On page 104, Dummit and Foote discusses the extension problem and makes the following remark:

Part (2) of the Hölder Program, sometimes called the extension problem, was rather vaguely formulated. A more precise description of "putting two groups together" is: given groups A and B, describe how to obtain all groups G containing a normal subgroup N such that $N\cong B$ and $G/N\cong A$. For instance, if $A = B = Z_{2}$, there are precisely two possibilities for G, namely, $\mathbb{Z}_4$ and $V_{4}$ (see Exercise 1 0 of Section 2.5) and the Hölder program seeks to describe how the two groups of order 4 could have been built from two $\mathbb{Z}_{2}$ without a priori knowledge of the existence of the groups of order 4. This part of the Hölder Program is extremely difficult, even when the subgroups involved are of small order. For example, all composition factors of a group G have order 2 if and only if $|G|=2^{n}$ , for some n (one implication is easy and we shall prove both implications in Chapter 6). It is known, however, that the number of nonisomorphic groups of order $2^{n}$ grows (exponentially) as a function of $2^{n}$, so the number of ways of putting together groups of 2-power order together is not bounded.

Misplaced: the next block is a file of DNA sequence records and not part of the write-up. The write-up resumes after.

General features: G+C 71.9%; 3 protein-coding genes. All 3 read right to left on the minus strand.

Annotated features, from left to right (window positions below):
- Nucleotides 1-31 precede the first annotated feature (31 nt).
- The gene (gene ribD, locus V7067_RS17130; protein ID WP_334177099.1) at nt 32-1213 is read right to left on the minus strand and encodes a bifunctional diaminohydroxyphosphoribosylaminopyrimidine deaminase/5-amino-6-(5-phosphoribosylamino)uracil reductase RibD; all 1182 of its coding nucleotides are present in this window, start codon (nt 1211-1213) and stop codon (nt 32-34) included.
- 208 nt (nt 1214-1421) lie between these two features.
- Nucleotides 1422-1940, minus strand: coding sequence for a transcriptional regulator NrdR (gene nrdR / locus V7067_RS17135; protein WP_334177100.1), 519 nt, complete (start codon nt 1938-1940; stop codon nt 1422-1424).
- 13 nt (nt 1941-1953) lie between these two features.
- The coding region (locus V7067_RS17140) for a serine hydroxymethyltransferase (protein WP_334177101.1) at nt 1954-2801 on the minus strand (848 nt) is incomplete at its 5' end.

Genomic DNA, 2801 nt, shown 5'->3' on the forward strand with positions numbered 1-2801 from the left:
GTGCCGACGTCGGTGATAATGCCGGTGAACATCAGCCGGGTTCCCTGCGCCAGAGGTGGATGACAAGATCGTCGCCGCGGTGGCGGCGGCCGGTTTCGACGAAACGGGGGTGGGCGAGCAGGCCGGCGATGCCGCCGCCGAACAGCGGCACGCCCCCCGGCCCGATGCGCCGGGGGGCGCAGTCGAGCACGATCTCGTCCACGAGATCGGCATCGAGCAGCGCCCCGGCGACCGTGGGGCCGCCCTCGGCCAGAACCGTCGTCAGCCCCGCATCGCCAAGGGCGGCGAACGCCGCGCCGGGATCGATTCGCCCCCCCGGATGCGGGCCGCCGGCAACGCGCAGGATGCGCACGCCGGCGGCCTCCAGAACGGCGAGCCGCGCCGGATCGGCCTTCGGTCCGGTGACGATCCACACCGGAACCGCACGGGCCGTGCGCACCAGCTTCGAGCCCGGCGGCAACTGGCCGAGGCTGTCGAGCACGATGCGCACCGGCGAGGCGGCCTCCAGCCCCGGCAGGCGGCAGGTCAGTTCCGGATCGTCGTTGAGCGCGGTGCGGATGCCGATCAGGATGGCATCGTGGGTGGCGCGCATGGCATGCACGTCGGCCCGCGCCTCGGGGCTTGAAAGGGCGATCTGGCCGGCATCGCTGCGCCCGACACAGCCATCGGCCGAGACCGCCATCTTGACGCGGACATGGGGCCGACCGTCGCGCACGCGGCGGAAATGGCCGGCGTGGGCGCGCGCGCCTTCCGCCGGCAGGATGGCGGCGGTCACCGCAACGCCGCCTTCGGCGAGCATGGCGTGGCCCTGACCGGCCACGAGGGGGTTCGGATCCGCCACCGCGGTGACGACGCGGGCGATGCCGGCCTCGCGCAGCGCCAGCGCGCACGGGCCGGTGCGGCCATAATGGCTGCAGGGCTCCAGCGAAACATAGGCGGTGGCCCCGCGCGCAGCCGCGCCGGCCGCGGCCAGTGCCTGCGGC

I do not understand how do they conclude that 'number of ways of putting together groups' is not bounded.

  • $\begingroup$ Your question is phrased as an isolated problem, without any further information or context. This does not match many users' quality standards, so it may attract downvotes, or be closed. To prevent that, please edit the question. This will help you recognise and resolve the issues. Concretely: please provide context, and include your work and thoughts on the problem. These changes can help in formulating more appropriate answers. $\endgroup$
    – Shaun
    Jun 1 at 11:13
  • $\begingroup$ Thanks @Shaun, I've added a bit more of the quote to give context. However, I am not sure what work needs to be included. Like, I simply do not see the logical link between the premises and the conclusion. $\endgroup$
    – Jaspreet
    Jun 1 at 17:50

1 Answer 1


I find this statement a bit vague. I guess it means something like if $N$ and $M$ are finite $p$-groups, then there is no absolute bound on the number of isomorphism classes of groups $G$ with a normal subgroup $K \cong N$ and $G/K \cong M$. Any such bound is a function of $|N|$ and $|M|$.

That is really not surprising. What is more impressive is the rate of increase. Graham Higman proved that if $N$ and $M$ are elementary abelian of orders $p^{n/3}$ and $p^{2n/3}$, then there are at least $p^{2n^3/27 + O(n^2)}$ possible $G$.

  • $\begingroup$ At the risk of sounding childish, may I ask why is the rate impressive? I am too novice in group theory to be able to appreciate this right away. $\endgroup$
    – Jaspreet
    Jun 2 at 4:05
  • 2
    $\begingroup$ @Jaspreet It tells us that the number of groups of order $p^n$ is "about" $p^{2n^3/27}$, which is generally regarded as being an impressively large number. (The upper bound was proved later by Charles Sims and has since been improved, but the point is that $2n^3/27$ iss the principal term in the exponent.) $\endgroup$
    – Derek Holt
    Jun 2 at 7:41

Not the answer you're looking for? Browse other questions tagged .